280 x 200 cm
signed, titled, dated on the back
From his memories (images gleaned from the Internet, trips abroad, daily environment...), Yann Lacroix paints deliberately composite landscapes, inhabited by exotic vegetation, tropical greenhouses and swimming pools, made up of their own artificiality and empty of human presence but whose traces of a past or possible history bring sensuality and life: a reflection on heterotopias that is articulated through these places that are both phantasmagoriated and borrowed from the poetry of everyday life like allegories in the painting itself.
100 x 154 cm
Since the end of the 2000s, Marion Baruch has made a major artistic shift by taking an interest in left-overs of fabric from the textile industry. From this material, she has created artworks that are both sculptures and pictorial compositions. She notably emphasizes on the way the fabric reconstructs the space when it is hung. At the beginning of this new artistic cycle, she conceived her artworks by spontaneously quoting art history, from painting to more conceptual works. Le paysage n'est nulle part is an ironic nod to classical paintings. Marion Baruch uses its traditional horizontal format although there is nothing narrative about it. It is only a poetic reference.
Image: 177,5 x 119 cm
Frame: 188,5 x 130 cm
The États-inversés series was initiated in 2010 by Julien Discrit. Based on a division of American geography, the artist reinterprets the process of shading in cartography, which consists of highlighting variations in terrain by reproducing fictitious sunlight on the slopes and thus producing a two-dimensional impression of relief. By inverting the conventionally used spectrum and turning these maps into black and white, Julien Discrit creates a new way of apprehending relief. He thus reverses the reading of the American territory, creating new motifs from a pre-existing mode of representation.
In the first instance, he produced a complete atlas of the American relief in two volumes. In a second phase, in 2016, he decided to make prints of some of the cities in the book by reproducing them in large format. In doing so, he added a new dimension to the work by integrating the idea of scale, which disrupts our representation of spaces and questions our ways of making the world around us intelligible.
vintage black and white gelatin sliver print
Image: 18,5 x 25 cm
Frame: 32,3 x 26,4 x 2,5 cm
The Labyrinth photographs, from the Mirror series, capture an intervention on the seaside, and act as a philosophical reflection around the concept of reality. Like a labyrinth, this notion of reality can take a multitude of paths; there is a global picture of reality in accordance with a supposedly established definition, becoming nevertheless more and more complex and elusive as soon as our common conventions are reconsidered, calling into question its very existence.
Image: 30 x 90 cm
Frame: 42 x 103,4 x 3,5 cm
Untitled (Void study) is the photographic capture of a rectangular breakthrough in grass. The image, which become obsessional for the artist, found its meaning when it was turned to a negative. It then evolves into a questioning around the notion of emptiness and fullness, existance and nonexistent, life and death. Through the investment of the philosophical field, the artist invites us to interrogate our definitions in order to highlight their complexity.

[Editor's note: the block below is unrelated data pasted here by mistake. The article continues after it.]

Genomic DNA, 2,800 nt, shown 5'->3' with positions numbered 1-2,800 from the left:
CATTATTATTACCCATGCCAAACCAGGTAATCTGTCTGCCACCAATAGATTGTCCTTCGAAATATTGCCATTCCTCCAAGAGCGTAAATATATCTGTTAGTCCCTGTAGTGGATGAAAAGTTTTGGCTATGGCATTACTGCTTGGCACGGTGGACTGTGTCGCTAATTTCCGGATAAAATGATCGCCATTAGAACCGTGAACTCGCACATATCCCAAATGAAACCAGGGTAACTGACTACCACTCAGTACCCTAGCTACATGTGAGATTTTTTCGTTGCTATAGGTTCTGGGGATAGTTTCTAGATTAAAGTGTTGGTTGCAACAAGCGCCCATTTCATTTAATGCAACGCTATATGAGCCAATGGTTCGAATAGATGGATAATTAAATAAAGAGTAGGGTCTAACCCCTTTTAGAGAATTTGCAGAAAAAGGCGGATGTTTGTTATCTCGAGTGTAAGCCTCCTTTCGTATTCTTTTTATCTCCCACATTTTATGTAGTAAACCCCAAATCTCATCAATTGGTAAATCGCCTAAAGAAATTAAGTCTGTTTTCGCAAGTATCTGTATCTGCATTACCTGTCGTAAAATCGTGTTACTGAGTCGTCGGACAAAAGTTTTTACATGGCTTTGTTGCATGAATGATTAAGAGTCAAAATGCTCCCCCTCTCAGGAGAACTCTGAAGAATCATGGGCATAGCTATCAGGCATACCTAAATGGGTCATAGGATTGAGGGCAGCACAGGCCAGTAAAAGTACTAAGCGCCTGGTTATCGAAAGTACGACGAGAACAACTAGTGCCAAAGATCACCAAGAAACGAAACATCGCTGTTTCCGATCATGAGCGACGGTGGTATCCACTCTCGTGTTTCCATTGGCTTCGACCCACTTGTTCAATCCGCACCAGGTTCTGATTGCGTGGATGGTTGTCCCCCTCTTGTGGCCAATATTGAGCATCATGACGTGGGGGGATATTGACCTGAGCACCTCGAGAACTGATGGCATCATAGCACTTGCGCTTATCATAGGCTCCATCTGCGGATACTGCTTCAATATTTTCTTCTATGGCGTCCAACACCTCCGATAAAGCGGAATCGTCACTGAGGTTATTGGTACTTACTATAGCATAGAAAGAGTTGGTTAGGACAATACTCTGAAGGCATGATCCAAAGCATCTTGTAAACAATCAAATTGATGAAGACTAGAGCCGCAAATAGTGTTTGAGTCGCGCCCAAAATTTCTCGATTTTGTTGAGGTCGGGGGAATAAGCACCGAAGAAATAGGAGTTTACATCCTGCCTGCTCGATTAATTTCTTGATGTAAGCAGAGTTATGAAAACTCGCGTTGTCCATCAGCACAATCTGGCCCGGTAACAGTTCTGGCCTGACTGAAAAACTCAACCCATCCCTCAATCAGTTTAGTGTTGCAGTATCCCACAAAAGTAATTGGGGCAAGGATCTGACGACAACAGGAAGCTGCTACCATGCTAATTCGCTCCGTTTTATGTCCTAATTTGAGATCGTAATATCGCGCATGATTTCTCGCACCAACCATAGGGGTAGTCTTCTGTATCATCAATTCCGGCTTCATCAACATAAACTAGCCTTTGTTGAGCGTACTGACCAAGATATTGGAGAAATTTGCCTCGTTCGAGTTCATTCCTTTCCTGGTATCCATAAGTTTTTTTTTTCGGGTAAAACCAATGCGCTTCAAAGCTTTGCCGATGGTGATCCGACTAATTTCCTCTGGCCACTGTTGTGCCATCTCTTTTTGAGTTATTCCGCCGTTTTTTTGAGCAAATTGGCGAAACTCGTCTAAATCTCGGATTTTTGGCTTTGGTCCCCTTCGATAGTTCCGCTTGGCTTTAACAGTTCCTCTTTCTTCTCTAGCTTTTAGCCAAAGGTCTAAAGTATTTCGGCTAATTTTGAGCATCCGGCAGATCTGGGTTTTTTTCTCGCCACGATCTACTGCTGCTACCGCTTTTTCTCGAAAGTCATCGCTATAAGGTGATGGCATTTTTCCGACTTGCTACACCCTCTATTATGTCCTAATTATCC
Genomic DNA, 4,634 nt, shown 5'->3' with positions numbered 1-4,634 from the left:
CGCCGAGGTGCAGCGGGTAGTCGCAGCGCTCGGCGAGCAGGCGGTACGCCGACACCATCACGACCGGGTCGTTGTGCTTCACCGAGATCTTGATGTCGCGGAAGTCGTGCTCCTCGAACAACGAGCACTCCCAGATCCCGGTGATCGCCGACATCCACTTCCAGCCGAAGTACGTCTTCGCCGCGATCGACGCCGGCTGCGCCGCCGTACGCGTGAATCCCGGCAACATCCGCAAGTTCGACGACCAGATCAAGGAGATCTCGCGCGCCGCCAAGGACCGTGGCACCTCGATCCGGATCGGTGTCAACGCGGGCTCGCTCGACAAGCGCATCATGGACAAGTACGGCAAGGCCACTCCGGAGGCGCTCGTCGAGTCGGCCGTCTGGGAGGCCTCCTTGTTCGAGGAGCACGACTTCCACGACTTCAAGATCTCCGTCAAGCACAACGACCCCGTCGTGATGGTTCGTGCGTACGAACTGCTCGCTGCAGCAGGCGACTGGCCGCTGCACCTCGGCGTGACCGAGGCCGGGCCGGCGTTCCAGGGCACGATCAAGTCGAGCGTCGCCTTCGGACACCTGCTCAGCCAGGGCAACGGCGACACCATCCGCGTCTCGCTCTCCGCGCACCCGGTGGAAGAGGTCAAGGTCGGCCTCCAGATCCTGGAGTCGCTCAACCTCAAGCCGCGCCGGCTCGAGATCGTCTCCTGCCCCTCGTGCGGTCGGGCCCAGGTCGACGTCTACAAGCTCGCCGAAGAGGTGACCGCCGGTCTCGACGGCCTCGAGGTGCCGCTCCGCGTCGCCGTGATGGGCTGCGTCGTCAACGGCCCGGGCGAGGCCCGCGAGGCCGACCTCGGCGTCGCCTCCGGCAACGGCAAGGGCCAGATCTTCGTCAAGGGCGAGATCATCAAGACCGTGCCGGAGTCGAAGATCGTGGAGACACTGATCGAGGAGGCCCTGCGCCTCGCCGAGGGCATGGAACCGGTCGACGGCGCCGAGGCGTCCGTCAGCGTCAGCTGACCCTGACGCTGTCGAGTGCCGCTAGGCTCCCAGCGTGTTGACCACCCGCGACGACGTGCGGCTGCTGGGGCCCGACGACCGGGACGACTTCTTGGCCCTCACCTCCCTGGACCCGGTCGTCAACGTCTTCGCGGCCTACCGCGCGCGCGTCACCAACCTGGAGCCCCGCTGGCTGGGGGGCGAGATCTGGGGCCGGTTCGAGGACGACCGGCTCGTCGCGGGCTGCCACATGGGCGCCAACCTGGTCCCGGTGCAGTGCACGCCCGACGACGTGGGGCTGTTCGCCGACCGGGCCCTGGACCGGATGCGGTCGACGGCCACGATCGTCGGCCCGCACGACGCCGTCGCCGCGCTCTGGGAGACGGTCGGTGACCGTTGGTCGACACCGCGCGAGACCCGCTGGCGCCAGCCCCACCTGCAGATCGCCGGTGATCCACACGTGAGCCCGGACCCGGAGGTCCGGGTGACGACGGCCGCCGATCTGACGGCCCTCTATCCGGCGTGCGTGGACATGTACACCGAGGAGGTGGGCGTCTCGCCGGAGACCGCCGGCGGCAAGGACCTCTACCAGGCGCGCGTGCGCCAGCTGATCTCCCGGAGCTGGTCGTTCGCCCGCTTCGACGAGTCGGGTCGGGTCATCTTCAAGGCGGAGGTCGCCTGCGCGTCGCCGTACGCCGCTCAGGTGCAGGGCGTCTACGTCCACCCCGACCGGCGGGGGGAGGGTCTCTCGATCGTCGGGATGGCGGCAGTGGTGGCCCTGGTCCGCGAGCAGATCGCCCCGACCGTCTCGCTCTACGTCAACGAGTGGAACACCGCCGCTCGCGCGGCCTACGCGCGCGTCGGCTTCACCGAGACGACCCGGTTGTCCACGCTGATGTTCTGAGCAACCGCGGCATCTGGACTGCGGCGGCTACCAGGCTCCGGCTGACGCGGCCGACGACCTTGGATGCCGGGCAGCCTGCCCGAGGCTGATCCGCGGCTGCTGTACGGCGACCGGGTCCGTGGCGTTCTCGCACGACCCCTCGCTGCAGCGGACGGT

80 x 80 cm
These maps representing French Guyana have been produced by the French national geographic institute. In some areas the map shows lack of information where it is written 'nuages' (clouds). These blank spaces have been cut, as the inverted representation of the cumulus passing over the rain forest, the day the institute took aerial pictures.
76 x 56 cm
Signed and dated lower right
Massinissa Selmani's drawings are inspired by political news, especially from cut-outs of the press that he has been collecting for many years. By confronting and juxtaposing these elements without logical coherence, the artist creates enigmatic and ambiguous scenes, underlining the ironic, even tragic character of the absurd and strange situations represented in his drawings.
Directed by Valérie Mréjen and Bertrand Schefer, with Irène Jacob and Antoine Chappey.
Picture: Raphaël André. Sound: Yolande Decarsin. Editing: Anne Laure Viaud. Mix: Damien Aubry.
A man and a woman are having dinner in a restaurant. Their conversation is punctuated by images of landscapes, cities, mountain roads, empty squares, all collected from postcards. The phrases they exchange form perhaps the chaotic whole of the already long history they live together. Perhaps they are both projecting what a possible love affair between them would become. Perhaps each of these hypotheses is true at the same time.
Video's link : https://vimeo.com/103446342
With the support of the University of Rennes 2, Art & Essai gallery, FNAGP.
While waiting for the reopening of the galleries and the new solo exhibition of Massinissa Selmani, we regularly offer you thematic virtual exhibitions.
"If we opened people up, we'd find landscapes. If we opened me up, we'd find beaches." said Agnès Varda in The Beaches of Agnès (2008). For this third exhibition, we focus on landscapes and territories, real or imaginary, borrowing the title of Marion Baruch's work: "Le paysage n'est nulle part" (The landscape is nowhere).
With works by Marion Baruch, Julien Discrit, Yann Lacroix, Valérie Mréjen, Decebal Scriba and Massinissa Selmani.